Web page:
(2) The Funds seek daily inverse investment results that are subject to compounding and market volatility risk. The pursuit of their daily investment objective means that the return of a Fund for a period longer than a full trading day will be the product of a series of daily returns, with daily repositioned exposure, for each trading day during the relevant period. As a consequence, especially in periods of market volatility, the volatility of the underlying index may affect a Fund’s return as much as, or more than, the return of the underlying index. Further, the return for investors that invest for periods less than a full trading day or for a period different than a trading day will not be the product of the return of a Fund’s stated daily inverse investment objective and the performance of the underlying index for the full trading day. During periods of high volatility, the Funds may not perform as expected and the Funds may have losses when an investor may have expected gains if the Funds are held for a period that is different than one trading day.
The Funds are not suitable for all investors. The Funds are designed to be utilized only by sophisticated investors, such as traders and active investors employing dynamic strategies. Such investors are expected to monitor and manage their portfolios frequently. Investors in the Funds should:
(a) understand the consequences of seeking daily inverse investment results;
(b) understand the risk of shorting; and
(c) intend to actively monitor and manage their investments.
Investors who do not understand the Funds, or do not intend to actively manage their funds and monitor their investments, should not buy the Funds.
There is no assurance that any Fund will achieve its daily inverse investment objective and an investment in a Fund could lose money. No single Fund is a complete investment program.
This SAI, dated [ ], 2017, is not a prospectus. It should be read in conjunction with the Funds' prospectus dated [ ], 2017 (“Prospectus”). This SAI is incorporated by reference into the Prospectus. In other words, it is legally part of the Prospectus. To receive a copy of the Prospectus, without charge, write or call the Trust at the address or telephone number listed above.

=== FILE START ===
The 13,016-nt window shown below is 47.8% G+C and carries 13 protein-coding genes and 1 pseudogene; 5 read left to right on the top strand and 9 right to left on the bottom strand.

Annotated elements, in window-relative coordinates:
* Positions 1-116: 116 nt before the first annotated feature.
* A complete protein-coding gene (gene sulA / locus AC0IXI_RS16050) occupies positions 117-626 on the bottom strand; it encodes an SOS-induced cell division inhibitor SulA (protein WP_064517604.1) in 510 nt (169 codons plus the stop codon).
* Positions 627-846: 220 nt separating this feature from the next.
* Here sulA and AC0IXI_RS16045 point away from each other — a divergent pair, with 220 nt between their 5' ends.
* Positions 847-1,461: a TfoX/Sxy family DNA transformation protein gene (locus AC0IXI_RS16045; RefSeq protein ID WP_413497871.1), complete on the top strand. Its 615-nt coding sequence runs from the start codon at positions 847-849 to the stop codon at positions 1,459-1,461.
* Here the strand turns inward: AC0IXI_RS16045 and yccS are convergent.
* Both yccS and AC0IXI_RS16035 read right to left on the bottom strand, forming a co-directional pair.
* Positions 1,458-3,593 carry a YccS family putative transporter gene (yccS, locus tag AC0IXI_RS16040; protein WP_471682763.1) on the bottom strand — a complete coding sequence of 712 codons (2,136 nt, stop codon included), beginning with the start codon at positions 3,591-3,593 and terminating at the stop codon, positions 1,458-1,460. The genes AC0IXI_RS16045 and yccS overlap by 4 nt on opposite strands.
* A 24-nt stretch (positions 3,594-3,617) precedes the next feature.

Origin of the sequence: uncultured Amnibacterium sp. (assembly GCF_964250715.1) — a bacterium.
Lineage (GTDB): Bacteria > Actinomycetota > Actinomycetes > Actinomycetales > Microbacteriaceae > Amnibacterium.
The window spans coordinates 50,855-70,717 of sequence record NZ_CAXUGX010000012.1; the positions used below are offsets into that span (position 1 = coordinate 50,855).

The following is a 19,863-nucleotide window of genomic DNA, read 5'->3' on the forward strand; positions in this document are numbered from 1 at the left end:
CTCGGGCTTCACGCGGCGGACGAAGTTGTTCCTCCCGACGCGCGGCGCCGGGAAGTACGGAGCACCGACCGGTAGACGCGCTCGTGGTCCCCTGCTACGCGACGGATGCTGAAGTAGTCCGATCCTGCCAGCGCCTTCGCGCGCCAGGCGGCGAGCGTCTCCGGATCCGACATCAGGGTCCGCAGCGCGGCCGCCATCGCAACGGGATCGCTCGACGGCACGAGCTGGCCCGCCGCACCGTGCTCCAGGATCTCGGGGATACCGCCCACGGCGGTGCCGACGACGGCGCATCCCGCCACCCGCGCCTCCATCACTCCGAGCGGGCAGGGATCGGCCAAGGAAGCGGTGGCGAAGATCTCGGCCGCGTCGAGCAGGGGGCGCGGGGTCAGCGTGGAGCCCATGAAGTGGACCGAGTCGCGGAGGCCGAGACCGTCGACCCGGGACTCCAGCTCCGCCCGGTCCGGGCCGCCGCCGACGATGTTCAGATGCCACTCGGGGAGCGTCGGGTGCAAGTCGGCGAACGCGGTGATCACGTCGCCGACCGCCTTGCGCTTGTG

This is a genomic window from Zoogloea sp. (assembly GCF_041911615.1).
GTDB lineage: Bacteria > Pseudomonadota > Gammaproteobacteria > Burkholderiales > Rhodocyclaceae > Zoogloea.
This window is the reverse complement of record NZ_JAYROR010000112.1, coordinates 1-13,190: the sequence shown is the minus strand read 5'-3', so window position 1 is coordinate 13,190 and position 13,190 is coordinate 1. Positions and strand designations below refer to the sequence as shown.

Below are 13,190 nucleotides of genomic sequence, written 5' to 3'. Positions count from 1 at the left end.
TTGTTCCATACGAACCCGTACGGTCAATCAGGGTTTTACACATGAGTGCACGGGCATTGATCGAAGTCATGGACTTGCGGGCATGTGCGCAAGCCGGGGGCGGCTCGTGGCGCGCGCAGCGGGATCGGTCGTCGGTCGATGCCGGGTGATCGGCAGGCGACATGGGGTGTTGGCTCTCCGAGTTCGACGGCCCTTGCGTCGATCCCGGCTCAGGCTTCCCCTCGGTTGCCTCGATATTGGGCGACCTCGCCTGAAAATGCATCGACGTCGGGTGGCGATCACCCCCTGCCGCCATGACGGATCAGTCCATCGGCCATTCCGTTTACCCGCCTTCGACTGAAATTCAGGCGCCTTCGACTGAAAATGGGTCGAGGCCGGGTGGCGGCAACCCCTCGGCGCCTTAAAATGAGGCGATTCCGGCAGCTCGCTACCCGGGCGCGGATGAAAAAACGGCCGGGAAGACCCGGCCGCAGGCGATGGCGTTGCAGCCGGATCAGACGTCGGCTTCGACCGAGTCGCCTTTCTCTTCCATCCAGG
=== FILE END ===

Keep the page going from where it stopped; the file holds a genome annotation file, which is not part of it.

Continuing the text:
[ ], 2017

 

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The Direxion Shares ETF Trust
The Trust is a Delaware statutory trust organized on April 23, 2008 and is registered with the Securities and Exchange Commission (“SEC”) as an open-end management investment company under the Investment Company Act of 1940, as amended (“1940 Act”). The Trust currently consists of [ ] separate series or “Funds.”
Each Fund seeks to provide daily investment results, before fees and expenses, which correspond to the inverse of the performance of an underlying index. The correlation sought by each Fund is the inverse (-100%) of the returns of a corresponding underlying index. For example, the investment objective for the Direxion Daily Emerging Markets Bond Bear 1X Shares is 100% of the inverse, or opposite, of the daily performance of the JP Morgan Custom EM Bond Index. If, on a given day, the JP Morgan Custom EM Bond Index gains 1%, the Direxion Daily Emerging Markets Bond Bear 1X Shares is designed to lose approximately 1% (which is equal to -100% times 1%). Conversely, if the JP Morgan Custom EM Bond Index loses 1% on a given day, the Direxion Daily Emerging Markets Bond Bear 1X Shares is designed to gain approximately 1%.
Shares of each Fund (“Shares”) are issued and redeemed only in large blocks called “Creation Units.” Most investors will buy and sell Shares of each Fund in secondary market transactions through brokers. Shares can be bought and sold throughout the trading day like other publicly traded shares. There is no minimum investment. Although Shares are generally purchased and sold in “round lots” of 100 Shares, brokerage firms typically permit investors to purchase or sell Shares in smaller “odd lots,” at no per-share price differential. Investors may acquire Shares directly from each Fund, and shareholders may tender their Shares for redemption directly to each Fund, only in Creation Units of 50,000 Shares, as discussed in the “Purchases and Redemptions” section below.